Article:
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NEW YORK — Robust sales helped Kenneth Cole Productions raise its bottom line 15.8 percent in the third quarter, despite a charge taken on its Rockefeller Plaza store.

This story first appeared in the October 31, 2002 issue of WWD.  Subscribe Today.

For the three months ended Sept. 30, the footwear, apparel and accessories marketer reported net income swelled to $6.8 million, or 33 cents. That compares with last year’s profits of $5.9 million, or 29 cents. A $4.4 million pretax charge for the write-down of the leasehold improvements at the Rockefeller Center flagship store subtracted 14 cents from earnings per share, while an audit of certain licensees resulted in a 3-cent gain. Without these items, EPS would have totaled 44 cents, 4 cents higher than Wall Street estimates.

Total revenues for the period rose 22 percent to $123.5 million from $101.2 million a year ago.

The company said its Rockefeller Plaza flagship was “dramatically affected by post-Sept. 11 retail environment here last year and continues to track below planned levels of sales productivity.” While hopeful that it can turn a profit, KCP deemed an asset impairment charge “prudent and appropriate” and noted that the store’s significant contributions to its brand profile, international visibility and public relations value “cannot be quantified.”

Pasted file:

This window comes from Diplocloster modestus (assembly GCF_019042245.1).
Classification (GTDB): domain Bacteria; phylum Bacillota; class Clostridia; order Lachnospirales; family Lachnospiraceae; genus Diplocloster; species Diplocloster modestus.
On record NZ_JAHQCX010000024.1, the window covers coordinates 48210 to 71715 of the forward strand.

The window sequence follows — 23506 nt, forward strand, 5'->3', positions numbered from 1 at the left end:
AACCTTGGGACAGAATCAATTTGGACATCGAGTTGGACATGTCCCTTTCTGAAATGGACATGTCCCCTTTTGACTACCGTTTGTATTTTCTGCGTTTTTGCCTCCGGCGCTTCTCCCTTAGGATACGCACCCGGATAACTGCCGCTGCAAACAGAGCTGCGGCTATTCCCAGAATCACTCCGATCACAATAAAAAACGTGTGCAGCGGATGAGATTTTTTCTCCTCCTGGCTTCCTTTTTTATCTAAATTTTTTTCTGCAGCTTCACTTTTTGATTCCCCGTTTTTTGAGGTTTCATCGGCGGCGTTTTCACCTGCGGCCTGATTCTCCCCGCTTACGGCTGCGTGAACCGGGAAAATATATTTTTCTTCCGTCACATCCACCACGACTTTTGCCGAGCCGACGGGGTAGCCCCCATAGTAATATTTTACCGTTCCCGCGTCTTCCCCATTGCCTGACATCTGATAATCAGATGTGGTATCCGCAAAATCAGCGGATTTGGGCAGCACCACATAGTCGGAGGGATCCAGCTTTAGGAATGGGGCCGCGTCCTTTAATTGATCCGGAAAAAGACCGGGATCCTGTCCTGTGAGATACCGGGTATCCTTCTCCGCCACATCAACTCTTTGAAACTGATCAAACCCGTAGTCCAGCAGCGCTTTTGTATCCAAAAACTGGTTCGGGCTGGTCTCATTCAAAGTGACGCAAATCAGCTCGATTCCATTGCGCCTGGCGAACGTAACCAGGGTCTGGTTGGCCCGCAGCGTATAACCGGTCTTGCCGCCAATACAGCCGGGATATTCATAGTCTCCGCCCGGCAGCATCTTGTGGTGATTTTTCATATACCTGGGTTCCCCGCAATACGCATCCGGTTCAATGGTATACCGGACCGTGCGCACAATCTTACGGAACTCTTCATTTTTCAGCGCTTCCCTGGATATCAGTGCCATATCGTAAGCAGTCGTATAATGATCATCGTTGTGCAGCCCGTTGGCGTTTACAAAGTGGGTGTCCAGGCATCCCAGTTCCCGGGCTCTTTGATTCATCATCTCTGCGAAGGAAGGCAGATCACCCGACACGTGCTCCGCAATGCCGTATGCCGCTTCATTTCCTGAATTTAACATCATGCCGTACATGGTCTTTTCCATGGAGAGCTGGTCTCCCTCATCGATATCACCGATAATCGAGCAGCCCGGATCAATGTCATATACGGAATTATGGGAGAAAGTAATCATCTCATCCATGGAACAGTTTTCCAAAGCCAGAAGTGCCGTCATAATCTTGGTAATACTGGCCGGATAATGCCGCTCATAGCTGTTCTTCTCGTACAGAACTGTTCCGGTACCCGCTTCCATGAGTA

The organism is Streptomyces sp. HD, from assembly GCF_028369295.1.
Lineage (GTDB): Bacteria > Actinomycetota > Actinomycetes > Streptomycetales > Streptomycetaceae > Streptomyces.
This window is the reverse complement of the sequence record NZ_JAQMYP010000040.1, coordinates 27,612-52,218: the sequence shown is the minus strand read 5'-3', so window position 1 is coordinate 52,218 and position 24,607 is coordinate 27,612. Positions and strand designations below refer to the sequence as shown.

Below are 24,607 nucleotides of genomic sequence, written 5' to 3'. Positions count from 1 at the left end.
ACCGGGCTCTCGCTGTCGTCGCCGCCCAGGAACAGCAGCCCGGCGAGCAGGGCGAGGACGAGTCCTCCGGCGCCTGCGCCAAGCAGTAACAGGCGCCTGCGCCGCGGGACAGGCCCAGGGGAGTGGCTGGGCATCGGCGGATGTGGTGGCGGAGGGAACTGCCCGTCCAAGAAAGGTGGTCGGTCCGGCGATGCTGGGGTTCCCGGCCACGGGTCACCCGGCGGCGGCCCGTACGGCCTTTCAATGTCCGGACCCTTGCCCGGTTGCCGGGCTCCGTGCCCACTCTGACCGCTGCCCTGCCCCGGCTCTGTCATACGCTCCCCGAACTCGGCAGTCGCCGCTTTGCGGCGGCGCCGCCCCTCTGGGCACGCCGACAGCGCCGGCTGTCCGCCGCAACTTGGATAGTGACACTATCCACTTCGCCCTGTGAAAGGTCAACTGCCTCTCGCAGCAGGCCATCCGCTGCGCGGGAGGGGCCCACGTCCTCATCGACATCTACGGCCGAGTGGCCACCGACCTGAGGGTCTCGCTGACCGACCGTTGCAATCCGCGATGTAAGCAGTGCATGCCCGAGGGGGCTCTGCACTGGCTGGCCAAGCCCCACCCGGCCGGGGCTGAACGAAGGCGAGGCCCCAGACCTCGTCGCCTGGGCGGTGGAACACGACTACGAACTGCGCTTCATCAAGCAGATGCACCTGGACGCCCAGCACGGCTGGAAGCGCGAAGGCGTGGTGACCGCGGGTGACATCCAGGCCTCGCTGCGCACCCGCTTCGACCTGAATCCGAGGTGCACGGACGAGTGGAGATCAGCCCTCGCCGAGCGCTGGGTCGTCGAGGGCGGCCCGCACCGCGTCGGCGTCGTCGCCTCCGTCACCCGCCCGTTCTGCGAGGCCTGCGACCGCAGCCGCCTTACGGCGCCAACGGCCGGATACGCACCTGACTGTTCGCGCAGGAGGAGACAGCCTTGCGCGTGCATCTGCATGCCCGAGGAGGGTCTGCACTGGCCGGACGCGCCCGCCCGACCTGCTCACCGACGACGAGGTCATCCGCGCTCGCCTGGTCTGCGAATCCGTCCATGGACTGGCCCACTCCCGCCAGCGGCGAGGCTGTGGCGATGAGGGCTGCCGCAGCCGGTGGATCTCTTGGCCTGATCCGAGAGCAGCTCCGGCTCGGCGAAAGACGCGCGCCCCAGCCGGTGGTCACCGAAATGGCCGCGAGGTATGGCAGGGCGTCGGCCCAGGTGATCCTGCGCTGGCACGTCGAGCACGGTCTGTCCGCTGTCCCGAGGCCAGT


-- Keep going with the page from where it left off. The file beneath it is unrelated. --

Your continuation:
KCP released its earnings after the close of the market Wednesday. In New York Stock Exchange trading earlier in the day, its shares closed off 20 cents, or 0.9 percent, at $23.75.

“Despite our conservative nature and outlook, we were able to realize record revenues while controlling costs, which enhanced our operating profitability,” Kenneth Cole, chairman and chief executive, said in a statement.

By segment, KCP’s wholesale revenue increased 29.4 percent to $76 million from $58.7 million in last year’s quarter. Consumer direct sales rose 7.5 percent to $39.3 million from $36.6 million in the year-ago period. Licensing revenue extended 38.5 percent to $8.2 million versus $5.9 million, while comparable-store sales slumped 0.6 percent for the quarter.

Looking ahead, the company raised its EPS guidance for the fourth quarter to between 32 and 34 cents, with sales expected to finish between $108 million and $110 million. This compares with prior guidance of 30 to 32 cents and $103 million to $108 million, respectively.

For the nine months, income rose 23.1 percent to $17.7 million, or 86 cents a diluted share, compared with $14.4 million, or 69 cents. Sales notched up 9.9 percent to $315.7 million from $287.3 million.